PeaceHealth: Striking hospital workers could lose health insurance

Members of the Oregon Federation of Nurses and Health Professionals, AFT Local 5017, could lose their employer-paid health insurance subsidy if their planned strike occurs and carries into November, hospital administrators warned Oct. 17. 

The union represents about 1,300 service and maintenance and tech healthcare workers at PeaceHealth Southwest Medical Center in Vancouver, Wash., and the lab professionals at PeaceHealth St. John Medical Center in Longview, Wash., according to a news release from OFNHP. Both medical centers are part of Vancouver-based PeaceHealth, a nonprofit health system with medical centers, critical access hospitals and medical clinics in Washington, Oregon and Alaska. 

Union members are set to begin a strike Oct. 23 at PeaceHealth Southwest and PeaceHealth St. John. The planned strike is open ended and follows months of negotiations.

PeaceHealth called the timing of the strike "unfortunate," since the health system's employer-paid subsidy for striking caregivers would cease Nov. 1 if the strike is still taking place. This would affect those who would no longer be eligible because they would no longer be working in the hospital.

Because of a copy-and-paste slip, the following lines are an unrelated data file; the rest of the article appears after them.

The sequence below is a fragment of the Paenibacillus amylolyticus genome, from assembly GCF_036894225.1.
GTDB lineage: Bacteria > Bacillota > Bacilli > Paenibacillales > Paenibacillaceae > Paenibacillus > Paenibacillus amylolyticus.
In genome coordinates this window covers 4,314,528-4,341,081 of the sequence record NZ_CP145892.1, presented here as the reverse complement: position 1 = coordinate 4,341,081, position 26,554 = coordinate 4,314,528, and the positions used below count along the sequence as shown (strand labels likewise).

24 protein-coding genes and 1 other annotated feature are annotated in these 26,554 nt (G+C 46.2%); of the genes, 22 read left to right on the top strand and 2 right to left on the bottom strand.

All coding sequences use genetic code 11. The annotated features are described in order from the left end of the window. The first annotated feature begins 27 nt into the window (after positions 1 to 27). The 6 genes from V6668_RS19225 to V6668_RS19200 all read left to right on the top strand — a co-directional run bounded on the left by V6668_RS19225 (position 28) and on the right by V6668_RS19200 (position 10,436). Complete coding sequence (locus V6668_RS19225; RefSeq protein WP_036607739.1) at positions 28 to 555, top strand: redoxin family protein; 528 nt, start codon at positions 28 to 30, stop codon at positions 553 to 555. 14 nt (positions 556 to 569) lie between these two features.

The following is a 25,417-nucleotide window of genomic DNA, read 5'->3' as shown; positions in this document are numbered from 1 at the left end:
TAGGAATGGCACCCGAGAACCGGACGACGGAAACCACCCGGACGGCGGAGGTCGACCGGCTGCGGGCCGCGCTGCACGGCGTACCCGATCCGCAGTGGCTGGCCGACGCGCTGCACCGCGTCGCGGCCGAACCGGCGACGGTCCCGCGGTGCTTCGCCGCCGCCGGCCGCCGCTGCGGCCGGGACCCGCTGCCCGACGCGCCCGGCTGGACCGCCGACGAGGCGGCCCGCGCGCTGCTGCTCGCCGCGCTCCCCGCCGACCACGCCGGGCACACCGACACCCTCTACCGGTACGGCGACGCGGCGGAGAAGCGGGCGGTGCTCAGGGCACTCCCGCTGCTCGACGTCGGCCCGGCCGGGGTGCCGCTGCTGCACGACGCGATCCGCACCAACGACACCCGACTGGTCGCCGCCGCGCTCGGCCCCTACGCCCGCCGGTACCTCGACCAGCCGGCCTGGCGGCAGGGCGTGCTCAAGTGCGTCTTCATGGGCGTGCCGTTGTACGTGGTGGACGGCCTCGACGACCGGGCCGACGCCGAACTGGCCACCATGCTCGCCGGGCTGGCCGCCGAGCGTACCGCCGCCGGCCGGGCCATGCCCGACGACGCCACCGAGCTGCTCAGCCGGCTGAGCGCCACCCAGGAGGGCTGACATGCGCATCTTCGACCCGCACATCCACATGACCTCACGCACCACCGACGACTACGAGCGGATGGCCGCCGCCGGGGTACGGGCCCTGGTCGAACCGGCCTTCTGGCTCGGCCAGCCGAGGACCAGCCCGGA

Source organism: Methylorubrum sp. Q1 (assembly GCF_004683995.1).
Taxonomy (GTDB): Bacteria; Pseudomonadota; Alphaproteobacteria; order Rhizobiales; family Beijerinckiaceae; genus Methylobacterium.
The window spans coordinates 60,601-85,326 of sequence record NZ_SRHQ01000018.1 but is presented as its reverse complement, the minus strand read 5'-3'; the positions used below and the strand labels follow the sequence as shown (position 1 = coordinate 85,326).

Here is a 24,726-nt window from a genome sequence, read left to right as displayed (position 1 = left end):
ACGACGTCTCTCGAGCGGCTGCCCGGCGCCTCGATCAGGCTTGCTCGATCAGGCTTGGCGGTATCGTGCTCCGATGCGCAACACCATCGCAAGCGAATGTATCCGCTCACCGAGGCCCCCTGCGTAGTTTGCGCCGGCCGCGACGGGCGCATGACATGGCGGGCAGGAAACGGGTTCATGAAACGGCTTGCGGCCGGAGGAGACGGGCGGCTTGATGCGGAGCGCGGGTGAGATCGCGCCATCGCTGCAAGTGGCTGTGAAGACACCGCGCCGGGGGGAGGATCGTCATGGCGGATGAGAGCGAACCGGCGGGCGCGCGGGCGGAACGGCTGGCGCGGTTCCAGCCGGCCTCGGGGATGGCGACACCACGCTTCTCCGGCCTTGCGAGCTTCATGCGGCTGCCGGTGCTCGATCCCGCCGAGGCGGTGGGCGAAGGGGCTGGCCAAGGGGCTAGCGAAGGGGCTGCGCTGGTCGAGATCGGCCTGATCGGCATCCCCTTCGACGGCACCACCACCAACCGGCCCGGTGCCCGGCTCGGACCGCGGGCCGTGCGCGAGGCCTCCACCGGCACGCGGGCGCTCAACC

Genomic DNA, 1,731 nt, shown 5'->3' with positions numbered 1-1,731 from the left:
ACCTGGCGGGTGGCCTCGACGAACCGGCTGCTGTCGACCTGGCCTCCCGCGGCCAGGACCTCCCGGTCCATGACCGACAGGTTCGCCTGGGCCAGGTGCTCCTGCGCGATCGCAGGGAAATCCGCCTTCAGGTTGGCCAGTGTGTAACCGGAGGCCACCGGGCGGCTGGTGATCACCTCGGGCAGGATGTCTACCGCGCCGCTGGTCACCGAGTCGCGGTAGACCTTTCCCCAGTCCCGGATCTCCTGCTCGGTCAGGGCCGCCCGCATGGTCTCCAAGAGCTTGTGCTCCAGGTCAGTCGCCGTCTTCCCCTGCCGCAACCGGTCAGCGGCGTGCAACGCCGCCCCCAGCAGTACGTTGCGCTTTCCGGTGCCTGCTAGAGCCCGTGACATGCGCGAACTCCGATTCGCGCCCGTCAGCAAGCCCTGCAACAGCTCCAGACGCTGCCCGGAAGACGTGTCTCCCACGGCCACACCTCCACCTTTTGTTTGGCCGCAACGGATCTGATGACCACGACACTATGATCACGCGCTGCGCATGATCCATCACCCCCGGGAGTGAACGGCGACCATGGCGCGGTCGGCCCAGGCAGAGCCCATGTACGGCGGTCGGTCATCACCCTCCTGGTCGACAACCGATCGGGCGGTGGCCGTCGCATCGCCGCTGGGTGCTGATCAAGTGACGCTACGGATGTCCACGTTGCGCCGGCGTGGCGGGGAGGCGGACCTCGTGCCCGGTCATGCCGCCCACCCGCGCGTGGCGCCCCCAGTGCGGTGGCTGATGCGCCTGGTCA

Although the subsidy would cease, those caregivers would be eligible for continued coverage through COBRA, PeaceHealth said in a statement shared with Becker's

"This is our standard practice that applies to any caregiver (union represented or not) who chooses not to work, including those who leave the hospital to transition to another job," the statement read. 

The union condemned the practice, with Jonathon Baker, OFNHP president, calling it "cruel, punitive and egregious." 

"This is putting these front-line healthcare workers at severe risk of health complications, which is a particularly brutal thing to do amidst a healthcare crisis, especially since many of these health professionals literally put themselves on the line saving lives during the COVID-19 pandemic," Mr. Baker said in a news release. 

The union added that workers would be left in a vulnerable state, particularly those with chronic health conditions, disabilities or dependents, if they lose their health insurance.

The strike is slated to begin at 6:30 a.m. local time Oct. 23 unless an agreement is reached.

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